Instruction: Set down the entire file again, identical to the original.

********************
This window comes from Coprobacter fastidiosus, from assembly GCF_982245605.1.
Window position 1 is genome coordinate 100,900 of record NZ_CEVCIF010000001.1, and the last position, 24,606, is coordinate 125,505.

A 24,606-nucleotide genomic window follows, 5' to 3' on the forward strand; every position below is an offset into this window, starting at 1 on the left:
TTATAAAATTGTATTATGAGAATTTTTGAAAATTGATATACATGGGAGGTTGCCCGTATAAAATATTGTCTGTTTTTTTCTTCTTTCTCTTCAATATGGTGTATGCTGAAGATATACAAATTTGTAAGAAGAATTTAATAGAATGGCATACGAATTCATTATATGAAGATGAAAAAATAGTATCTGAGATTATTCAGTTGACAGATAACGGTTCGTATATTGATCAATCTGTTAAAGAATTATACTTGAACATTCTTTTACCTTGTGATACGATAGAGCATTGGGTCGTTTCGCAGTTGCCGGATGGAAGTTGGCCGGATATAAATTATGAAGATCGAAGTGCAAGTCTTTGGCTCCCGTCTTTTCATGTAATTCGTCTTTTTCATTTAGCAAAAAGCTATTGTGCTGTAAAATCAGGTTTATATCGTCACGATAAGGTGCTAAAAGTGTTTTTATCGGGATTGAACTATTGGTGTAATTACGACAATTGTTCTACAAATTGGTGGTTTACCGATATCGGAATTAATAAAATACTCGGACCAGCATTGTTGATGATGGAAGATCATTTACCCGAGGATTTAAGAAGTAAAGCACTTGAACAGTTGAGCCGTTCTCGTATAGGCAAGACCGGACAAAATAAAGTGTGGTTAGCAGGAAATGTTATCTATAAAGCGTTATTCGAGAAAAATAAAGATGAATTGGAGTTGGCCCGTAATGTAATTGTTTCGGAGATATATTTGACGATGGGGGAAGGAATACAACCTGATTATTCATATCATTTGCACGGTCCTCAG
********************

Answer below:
This window comes from Coprobacter fastidiosus, from assembly GCF_982245605.1.
Window position 1 is genome coordinate 100,900 of record NZ_CEVCIF010000001.1, and the last position, 24,606, is coordinate 125,505.

A 24,606-nucleotide genomic window follows, 5' to 3' on the forward strand; every position below is an offset into this window, starting at 1 on the left:
TTATAAAATTGTATTATGAGAATTTTTGAAAATTGATATACATGGGAGGTTGCCCGTATAAAATATTGTCTGTTTTTTTCTTCTTTCTCTTCAATATGGTGTATGCTGAAGATATACAAATTTGTAAGAAGAATTTAATAGAATGGCATACGAATTCATTATATGAAGATGAAAAAATAGTATCTGAGATTATTCAGTTGACAGATAACGGTTCGTATATTGATCAATCTGTTAAAGAATTATACTTGAACATTCTTTTACCTTGTGATACGATAGAGCATTGGGTCGTTTCGCAGTTGCCGGATGGAAGTTGGCCGGATATAAATTATGAAGATCGAAGTGCAAGTCTTTGGCTCCCGTCTTTTCATGTAATTCGTCTTTTTCATTTAGCAAAAAGCTATTGTGCTGTAAAATCAGGTTTATATCGTCACGATAAGGTGCTAAAAGTGTTTTTATCGGGATTGAACTATTGGTGTAATTACGACAATTGTTCTACAAATTGGTGGTTTACCGATATCGGAATTAATAAAATACTCGGACCAGCATTGTTGATGATGGAAGATCATTTACCCGAGGATTTAAGAAGTAAAGCACTTGAACAGTTGAGCCGTTCTCGTATAGGCAAGACCGGACAAAATAAAGTGTGGTTAGCAGGAAATGTTATCTATAAAGCGTTATTCGAGAAAAATAAAGATGAATTGGAGTTGGCCCGTAATGTAATTGTTTCGGAGATATATTTGACGATGGGGGAAGGAATACAACCTGATTATTCATATCATTTGCACGGTCCTCAG